For God, whom I served with my spirit by preaching the gospel of His Son, is my witness as to how continuously I mention you in my prayers; always pleading that somehow, by God’s will, I may now at last come to you. For I long to see you so that I may share with you some spiritual gift, to strengthen and establish you; that is, that we may be mutually encouraged and comforted by each other’s faith, both yours and mine.
I have a friend who is as close to me as a brother. In fact, I would say that we are pretty much family. In the years that we have walked together in Christ, an interesting phenomenon has occurred. I can recall times when I have been down, and he has been there to lift me up and confront me with honesty to whip me into shape. Likewise, as imperfect as I am, I have been his source of fire when life has caused his spirit to grow a little faint and cold. There are times when I may feel like I only receive encouragement from him without returning the favor. However, there are times when he may feel the same way. We have viewed each other as anchors in the raging sea, but that is no one-way street. Encouragement flows in both directions. Each one of us has times when we are the strength that the other one needs. This circle of support is what we all should experience within the body of Christ.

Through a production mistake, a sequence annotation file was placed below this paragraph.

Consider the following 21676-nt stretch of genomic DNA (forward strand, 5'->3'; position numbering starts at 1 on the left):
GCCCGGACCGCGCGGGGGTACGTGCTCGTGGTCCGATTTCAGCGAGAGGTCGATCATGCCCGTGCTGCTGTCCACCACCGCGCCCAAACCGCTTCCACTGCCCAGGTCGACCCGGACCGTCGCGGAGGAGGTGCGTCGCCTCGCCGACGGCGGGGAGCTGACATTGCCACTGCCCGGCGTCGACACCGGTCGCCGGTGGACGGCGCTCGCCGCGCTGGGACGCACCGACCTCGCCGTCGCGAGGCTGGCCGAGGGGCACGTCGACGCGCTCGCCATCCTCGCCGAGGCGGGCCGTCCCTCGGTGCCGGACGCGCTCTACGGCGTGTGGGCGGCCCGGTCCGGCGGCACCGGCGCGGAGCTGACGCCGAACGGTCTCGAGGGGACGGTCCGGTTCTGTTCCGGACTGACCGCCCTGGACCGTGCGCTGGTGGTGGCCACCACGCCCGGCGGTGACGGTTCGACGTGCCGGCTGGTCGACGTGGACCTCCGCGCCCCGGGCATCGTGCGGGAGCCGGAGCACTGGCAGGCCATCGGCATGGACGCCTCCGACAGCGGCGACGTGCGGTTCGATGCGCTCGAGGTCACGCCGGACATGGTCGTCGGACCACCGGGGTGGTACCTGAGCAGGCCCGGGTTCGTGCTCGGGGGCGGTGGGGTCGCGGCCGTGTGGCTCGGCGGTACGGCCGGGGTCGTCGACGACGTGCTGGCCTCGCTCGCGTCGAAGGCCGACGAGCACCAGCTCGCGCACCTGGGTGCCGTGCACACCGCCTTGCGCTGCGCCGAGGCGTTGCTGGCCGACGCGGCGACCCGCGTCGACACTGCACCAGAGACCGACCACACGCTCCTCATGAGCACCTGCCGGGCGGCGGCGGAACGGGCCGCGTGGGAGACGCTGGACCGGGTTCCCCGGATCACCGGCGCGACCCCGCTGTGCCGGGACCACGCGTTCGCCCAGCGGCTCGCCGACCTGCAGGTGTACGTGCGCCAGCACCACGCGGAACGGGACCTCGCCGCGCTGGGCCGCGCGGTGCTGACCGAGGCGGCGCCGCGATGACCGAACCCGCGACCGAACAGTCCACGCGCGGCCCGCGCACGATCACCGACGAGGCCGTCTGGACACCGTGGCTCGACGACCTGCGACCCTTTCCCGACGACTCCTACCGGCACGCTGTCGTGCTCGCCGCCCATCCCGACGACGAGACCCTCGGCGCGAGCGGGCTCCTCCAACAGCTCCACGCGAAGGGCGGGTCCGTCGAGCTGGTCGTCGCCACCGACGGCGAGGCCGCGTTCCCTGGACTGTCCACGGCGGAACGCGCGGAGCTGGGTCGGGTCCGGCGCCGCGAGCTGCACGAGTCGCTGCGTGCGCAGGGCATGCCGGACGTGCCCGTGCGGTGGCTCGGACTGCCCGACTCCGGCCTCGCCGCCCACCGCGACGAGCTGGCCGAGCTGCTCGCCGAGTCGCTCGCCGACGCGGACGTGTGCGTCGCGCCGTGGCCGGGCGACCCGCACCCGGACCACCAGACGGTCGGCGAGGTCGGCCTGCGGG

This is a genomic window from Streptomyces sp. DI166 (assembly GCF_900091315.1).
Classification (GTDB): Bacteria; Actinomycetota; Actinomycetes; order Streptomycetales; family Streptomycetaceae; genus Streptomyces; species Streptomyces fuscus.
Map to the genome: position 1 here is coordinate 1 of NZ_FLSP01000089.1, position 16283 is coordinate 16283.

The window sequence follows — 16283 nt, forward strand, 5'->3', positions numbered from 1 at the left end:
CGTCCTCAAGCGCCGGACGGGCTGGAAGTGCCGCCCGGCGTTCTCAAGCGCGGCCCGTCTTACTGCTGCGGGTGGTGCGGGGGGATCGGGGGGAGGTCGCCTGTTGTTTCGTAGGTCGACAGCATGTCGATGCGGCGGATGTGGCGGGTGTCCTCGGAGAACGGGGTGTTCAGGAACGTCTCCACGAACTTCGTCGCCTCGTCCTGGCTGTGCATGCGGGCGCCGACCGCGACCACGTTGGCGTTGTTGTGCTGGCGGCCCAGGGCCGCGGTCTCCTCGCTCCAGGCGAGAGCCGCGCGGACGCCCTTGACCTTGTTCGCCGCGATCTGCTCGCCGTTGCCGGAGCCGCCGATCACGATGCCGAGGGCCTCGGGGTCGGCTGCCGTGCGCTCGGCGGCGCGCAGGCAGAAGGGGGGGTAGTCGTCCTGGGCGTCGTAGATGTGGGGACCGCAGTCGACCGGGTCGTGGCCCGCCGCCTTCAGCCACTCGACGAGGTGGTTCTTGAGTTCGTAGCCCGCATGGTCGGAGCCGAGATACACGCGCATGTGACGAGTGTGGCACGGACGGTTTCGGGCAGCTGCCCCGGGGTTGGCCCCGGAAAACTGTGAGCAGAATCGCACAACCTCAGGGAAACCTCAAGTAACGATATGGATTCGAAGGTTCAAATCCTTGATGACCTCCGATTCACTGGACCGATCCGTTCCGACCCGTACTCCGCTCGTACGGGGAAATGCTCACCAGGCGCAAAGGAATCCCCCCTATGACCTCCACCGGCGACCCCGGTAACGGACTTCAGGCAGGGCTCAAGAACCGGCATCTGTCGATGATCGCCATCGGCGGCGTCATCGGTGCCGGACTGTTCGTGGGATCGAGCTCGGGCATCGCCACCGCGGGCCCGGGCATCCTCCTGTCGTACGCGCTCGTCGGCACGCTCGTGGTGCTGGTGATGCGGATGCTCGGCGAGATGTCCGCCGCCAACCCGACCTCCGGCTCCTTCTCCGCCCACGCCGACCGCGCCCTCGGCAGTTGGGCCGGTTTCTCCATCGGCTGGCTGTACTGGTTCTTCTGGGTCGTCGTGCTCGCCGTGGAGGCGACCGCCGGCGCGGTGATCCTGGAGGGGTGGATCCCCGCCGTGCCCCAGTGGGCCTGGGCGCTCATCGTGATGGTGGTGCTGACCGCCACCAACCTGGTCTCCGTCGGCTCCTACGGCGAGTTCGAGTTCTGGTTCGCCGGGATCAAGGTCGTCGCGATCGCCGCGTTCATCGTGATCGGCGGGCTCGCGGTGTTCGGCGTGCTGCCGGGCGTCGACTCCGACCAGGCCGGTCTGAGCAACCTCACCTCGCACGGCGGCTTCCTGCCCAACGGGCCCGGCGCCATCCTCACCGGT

As we go along this journey of sanctification, we will encounter people who we feel are so far beyond us spiritually. We may gravitate to these people because we want to know what they know. If we find one who has an incredibly close relationship with God, we want to know how that person got there. We must, however, remember a critical component of this faith. No one simply shines all the time. We have hills, and we have valleys. We cannot think that we have nothing to offer those who seem so far ahead of us in their faith. Those with decades of spiritual experience beyond ours still require encouragement. In today’s passage, Paul himself is asking for encouragement from the Roman church. These are baby Christians that he is trying to teach, but they still have something to offer him. He was not so proud to think that only they could receive encouragement from him. He knew that he would need their support as well.
It is easy for us to see encouragement as something that the greater offers to the lesser. For example, we expect that a father would provide this type of support for his son. However, it is completely possible and pretty typical for a son to encourage his father in return. We see this when the wide-eyed optimism of a child confronts a parent’s critical perspective with the idea that maybe even the impossible is possible. It is the faith of a child that Jesus said we should have. Sometimes children, who we would think are not as spiritually advanced as we are, are the ones who can best encourage us to simply believe. The truth is, no one fits the role of being an encourager without also being someone who requires encouragement in return. Father, thank You for using the lesser to strengthen the greater, and teach us not to be proud when we choose from whom we will seek to be encouraged.